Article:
Stuck in Bed Part 2: Still Boring

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My best guess is that God gave me the strength to go to the beach for the weekend, then quickly took it away as soon as I got back. The odd thing is the sky didn't actually look this dark, it just played hell with all of our cameras. Photo by Maggie Sowsnowski, July 2009.

So fun weekend aside, my body is no more excited to be in Santiago than it was at the end of last week, so as I write I’m currently lying in bed, after leaving class on Monday and staying here this morning.

I’ve had “mild, occasional” asthma my entire life, which for the most part has been just that: occasionally mild, letting me do normal things like sports or breath-holding competitions, and only manifesting as a mild lung pain after long runs or in really cold or thin air. Or when I get a cold, like now, in which case it strikes with all of its repressed fury, turning a mild case of the sniffles into a brutal case of the sniffles and a lingering cough for the next several weeks.

The good news is that I don’t have a fever, so it’s not Influenza H1N1, aka “Swine Flu,” which, all joking aside, is actually a threat here. A few people in my program have already come down with it, and though they’re okay, it’s not the kind of thing people take lightly down here.

But that’s depressing, so let’s talk about something that people do take lightly around here: racism.

As I’ve been delving more into the political craziness of this place, it’s really interesting to hear Chileans talk about their own demographics, so most would be quick to tell you that there is no racism, given that there really isn’t more than one race. The Mapuche, the largest indigenous tribe still in existence in Chile, only make up a small percentage of the nation’s population, and though most Chileans are quick to tell you that they have a little Mapuche blood in them (or that they’re ‘pure’ Chilean, whatever that means), I suppose that the supposed “lack” of racism more addresses the day-to-day lack of any color difference on the streets, rather than the infrastructural and historical events. Odd. Still, similar to the U.S., it seems that the government and education systems are making an effort to acknowledge and educate about the Mapuche culture, including activities that EAP students can go on to learn more.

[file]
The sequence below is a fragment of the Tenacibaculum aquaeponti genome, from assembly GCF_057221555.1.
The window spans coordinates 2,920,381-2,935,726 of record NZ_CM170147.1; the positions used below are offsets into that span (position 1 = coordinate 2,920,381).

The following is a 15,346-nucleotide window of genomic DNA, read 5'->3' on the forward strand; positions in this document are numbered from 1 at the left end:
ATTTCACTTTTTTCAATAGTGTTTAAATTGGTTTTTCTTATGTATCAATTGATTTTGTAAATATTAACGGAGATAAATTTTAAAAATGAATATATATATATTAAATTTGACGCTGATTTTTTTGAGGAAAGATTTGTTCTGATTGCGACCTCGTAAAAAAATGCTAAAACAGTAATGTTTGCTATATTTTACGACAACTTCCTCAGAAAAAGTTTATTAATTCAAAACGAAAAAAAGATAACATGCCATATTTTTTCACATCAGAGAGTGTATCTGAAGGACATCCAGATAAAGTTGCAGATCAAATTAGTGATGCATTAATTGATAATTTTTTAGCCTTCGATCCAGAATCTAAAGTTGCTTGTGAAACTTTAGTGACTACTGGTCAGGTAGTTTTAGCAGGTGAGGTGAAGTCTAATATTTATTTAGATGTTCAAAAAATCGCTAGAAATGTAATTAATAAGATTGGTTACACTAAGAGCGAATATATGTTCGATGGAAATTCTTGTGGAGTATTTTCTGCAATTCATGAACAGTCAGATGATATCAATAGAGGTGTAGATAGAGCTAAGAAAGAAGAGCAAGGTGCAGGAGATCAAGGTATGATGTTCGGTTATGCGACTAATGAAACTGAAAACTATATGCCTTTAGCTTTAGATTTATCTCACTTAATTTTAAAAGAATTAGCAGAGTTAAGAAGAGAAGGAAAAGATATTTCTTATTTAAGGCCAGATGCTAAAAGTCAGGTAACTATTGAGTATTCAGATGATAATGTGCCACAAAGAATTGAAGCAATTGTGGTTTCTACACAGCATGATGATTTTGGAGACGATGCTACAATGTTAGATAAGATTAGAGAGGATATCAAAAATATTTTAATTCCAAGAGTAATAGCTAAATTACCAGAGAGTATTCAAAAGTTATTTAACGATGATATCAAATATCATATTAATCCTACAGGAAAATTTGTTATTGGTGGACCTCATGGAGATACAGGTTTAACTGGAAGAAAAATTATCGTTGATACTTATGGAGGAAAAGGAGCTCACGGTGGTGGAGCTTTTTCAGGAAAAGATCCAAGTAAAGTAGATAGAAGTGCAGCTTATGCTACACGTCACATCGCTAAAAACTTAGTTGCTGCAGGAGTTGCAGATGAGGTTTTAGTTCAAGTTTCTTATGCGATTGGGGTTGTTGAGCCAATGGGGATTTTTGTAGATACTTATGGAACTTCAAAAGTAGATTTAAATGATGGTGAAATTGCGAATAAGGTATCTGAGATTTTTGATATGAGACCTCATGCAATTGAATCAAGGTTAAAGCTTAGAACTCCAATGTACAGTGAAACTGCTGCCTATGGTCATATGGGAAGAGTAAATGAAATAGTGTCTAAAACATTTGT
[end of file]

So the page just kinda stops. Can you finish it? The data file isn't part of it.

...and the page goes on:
I’m still tinkering around with plug-ins for photo albums, so for the time being I’ll probably just stick to posting the odd photo until such time as I can do it more economically and attractively; my Internet seems to not be able to make its mind about how fast my connection gets to be. Right now I’m on the lower end of its bipolarity, making my best efforts take forever, so I’ll upgrade when I can.

In other news, I’ve found a few key people in this country, both that I knew I was looking for and didn’t.

• Someone (a few someones) to play tennis with: I befriended my (Chilean) neighbors in the apartment a couple of weeks ago, students at La Chile, and one of them is a fan of tennis. Not only did he have a desire and a place to play, he said he could lend me a racquet. Boo yah, I’ll hit that up when I’m back on my feet.

• Someone to study with for the LSAT: That’s right, I’m officially prepping for Law School. I’m terrible at studying on my own, so I figure the opportunity to look at this stuff with another mind is an opportunity too good to pass up.

In other, other news, with the slow Internet connection I’ve had to forego my watching of just about any video at a reasonable rate, so I’m officially in the market for good blogs: particularly entertaining, edgy and cultural. I’m making a concerted effort specifically not to spend too much time on American politics, rather I’d like something that’s just fun to read, fun to keep up with, and will keep me entertained at a minimum of bandwidth. Any ideas?

As I’m now realizing this post is rather serious, please let this image lighten up your day.

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Damn kids and their graffiti, making this world a more dangerous place.

For now, Ciao from Chile.

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